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Monday, May 27, 2024
The Observer

Animation Nation: 'Spider-Man: Into the Spider-Verse'

This past week was one of my roughest weeks yet. Yes, I got to see a part of history and storm the field while Notre Dame beat Clemson, but waiting for me was three paintings and one drawing with fast-approaching deadlines. The Sunday Scaries were hitting hard and more late nights were coming.

Naturally, I decided to binge-watch some movies to have on in the background, which turned out to be a good and bad idea. I put on “Spider-Man: Into the Spider-Verse,” directed by Bob Persichetti, Peter Ramsey and Rodney Rothman. What I expected to be a night full of movie background noise and project progress ended up being completely consumed by the film.

So what makes another “Spider-Man” film so special, especially if it's created by Sony Animation? (The same team that created the dreaded “The Emoji Movie?”) Simply, it's because this film was made with love, loads of patience and pushed animation to new heights — spurring a whole wave of studios to push their own limits, as well.

This article will mostly be an appreciation of what this film did for animation, but first, let’s get to the story. Bitten by a radioactive spider, Brooklyn teenager Miles Morales develops powers that transform him into Spider-Man. When he meets Peter Parker, he soon realizes that there are many others who share his powers from other universes. Miles must now use his newfound skills to battle the evil Kingpin, who is using a weapon to travel across the multiverse for his own needs.

The film’s main theme is taking responsibility, even when we feel we are not qualified to do so. Yes, this theme is used countless times with Peter Parker, but Miles also has to deal with living up to the expectations of Peter himself, someone who is idolized all around New York. Along with figuring out who he is as a person, Miles deals with self-doubt throughout the whole film, but by accepting help and bonding with Spider-Men who went through his pain, as well, he is able to truly become his own Spider-Man.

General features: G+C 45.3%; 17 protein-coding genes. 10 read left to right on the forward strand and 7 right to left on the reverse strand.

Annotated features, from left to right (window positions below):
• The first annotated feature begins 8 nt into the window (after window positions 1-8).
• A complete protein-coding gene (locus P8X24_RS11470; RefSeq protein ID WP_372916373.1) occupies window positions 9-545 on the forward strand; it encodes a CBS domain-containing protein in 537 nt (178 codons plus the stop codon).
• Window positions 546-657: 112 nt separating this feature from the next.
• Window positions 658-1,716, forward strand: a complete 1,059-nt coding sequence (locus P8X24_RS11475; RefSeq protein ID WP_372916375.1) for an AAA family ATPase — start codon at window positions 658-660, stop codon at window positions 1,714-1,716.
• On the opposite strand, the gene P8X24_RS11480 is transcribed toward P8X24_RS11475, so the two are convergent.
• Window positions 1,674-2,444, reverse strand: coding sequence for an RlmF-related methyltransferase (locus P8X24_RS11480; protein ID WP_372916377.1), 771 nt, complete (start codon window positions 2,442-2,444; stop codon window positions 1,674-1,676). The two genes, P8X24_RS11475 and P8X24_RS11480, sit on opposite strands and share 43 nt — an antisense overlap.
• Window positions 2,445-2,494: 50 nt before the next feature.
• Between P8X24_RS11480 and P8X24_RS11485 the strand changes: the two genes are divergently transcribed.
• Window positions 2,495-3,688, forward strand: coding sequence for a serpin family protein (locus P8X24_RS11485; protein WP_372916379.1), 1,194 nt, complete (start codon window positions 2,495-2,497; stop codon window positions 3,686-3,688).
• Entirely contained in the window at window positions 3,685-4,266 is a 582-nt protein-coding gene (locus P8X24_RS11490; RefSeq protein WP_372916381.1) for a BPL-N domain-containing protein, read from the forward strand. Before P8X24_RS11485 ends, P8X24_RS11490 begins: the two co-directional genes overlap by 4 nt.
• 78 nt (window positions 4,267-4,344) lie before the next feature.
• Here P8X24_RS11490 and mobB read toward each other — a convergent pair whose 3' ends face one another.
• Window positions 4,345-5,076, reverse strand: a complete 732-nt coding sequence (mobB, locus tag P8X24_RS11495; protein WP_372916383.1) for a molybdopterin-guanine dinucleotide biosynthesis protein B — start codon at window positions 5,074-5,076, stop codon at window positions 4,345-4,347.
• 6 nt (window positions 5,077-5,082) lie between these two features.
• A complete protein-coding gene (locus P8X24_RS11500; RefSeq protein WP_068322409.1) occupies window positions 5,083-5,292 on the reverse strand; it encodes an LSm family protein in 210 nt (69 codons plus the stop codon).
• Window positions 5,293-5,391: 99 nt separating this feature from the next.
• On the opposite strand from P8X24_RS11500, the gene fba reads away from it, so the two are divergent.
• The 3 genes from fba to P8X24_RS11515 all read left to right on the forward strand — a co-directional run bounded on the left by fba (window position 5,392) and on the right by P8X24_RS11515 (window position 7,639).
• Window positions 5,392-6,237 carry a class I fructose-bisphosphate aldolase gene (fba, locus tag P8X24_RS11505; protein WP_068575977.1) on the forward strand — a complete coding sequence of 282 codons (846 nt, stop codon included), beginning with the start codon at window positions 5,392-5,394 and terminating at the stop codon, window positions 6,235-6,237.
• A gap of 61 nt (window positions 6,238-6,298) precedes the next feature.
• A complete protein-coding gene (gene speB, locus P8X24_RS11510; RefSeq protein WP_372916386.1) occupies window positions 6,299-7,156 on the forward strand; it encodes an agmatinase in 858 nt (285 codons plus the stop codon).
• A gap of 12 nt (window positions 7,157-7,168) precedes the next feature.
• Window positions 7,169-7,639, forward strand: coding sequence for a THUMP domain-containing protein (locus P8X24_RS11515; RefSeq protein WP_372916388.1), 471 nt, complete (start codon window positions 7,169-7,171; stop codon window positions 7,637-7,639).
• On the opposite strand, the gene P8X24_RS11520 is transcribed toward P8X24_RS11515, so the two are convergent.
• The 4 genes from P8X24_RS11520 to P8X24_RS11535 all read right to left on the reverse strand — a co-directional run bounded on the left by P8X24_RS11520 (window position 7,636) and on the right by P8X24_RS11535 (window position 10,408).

With that quick synopsis, let’s get to the best part of this whole film: the animation. First off, did you know that it took around 800 people over the course of four years to create this film? Any given second of the film sometimes took around a week to animate. How was Sony able to create such a unique look? Collage. The animators were blending hand-drawn animation over CGI, creating the look of a hand-drawn, comic book world but giving the characters a 3D effect in the process. The use of comic book-language panelization, action lines and dot shading help make the whole film and each universe within it feel unique. The directors stated that they want the movie to be so beautiful visually that at any time you pause the movie, it will look like a page out of a comic book. Every time you watch it, you always find a new detail you didn’t notice before.

I can go on and on, but this article would basically take up a whole page — you just have to simply watch this film for yourself to truly appreciate what it has to offer. Not only is it the best “Spider-Man” and comic book movie of all time, I consider it one of the best films of all time.

Yes. I really mean that.

Sony Animation took a universal character and role model for kids like Spider-Man and created a new story for him that is actually a breath of fresh air, all while pushing animation to new heights. I can watch this film over 100 times and never get tired of it. I’m probably going to watch it again after I finish writing this. 

Title: “Spider-Man: Into the Spider-Verse”

Directors: Bob Persichetti, Peter Ramsey, Rodney Rothman

Starring: Shameik Moore, Jake Johnson, Hailee Steinfeld

Streaming: Amazon Prime

Shamrocks: 5 out of 5

You can contact Gabriel Zarazua at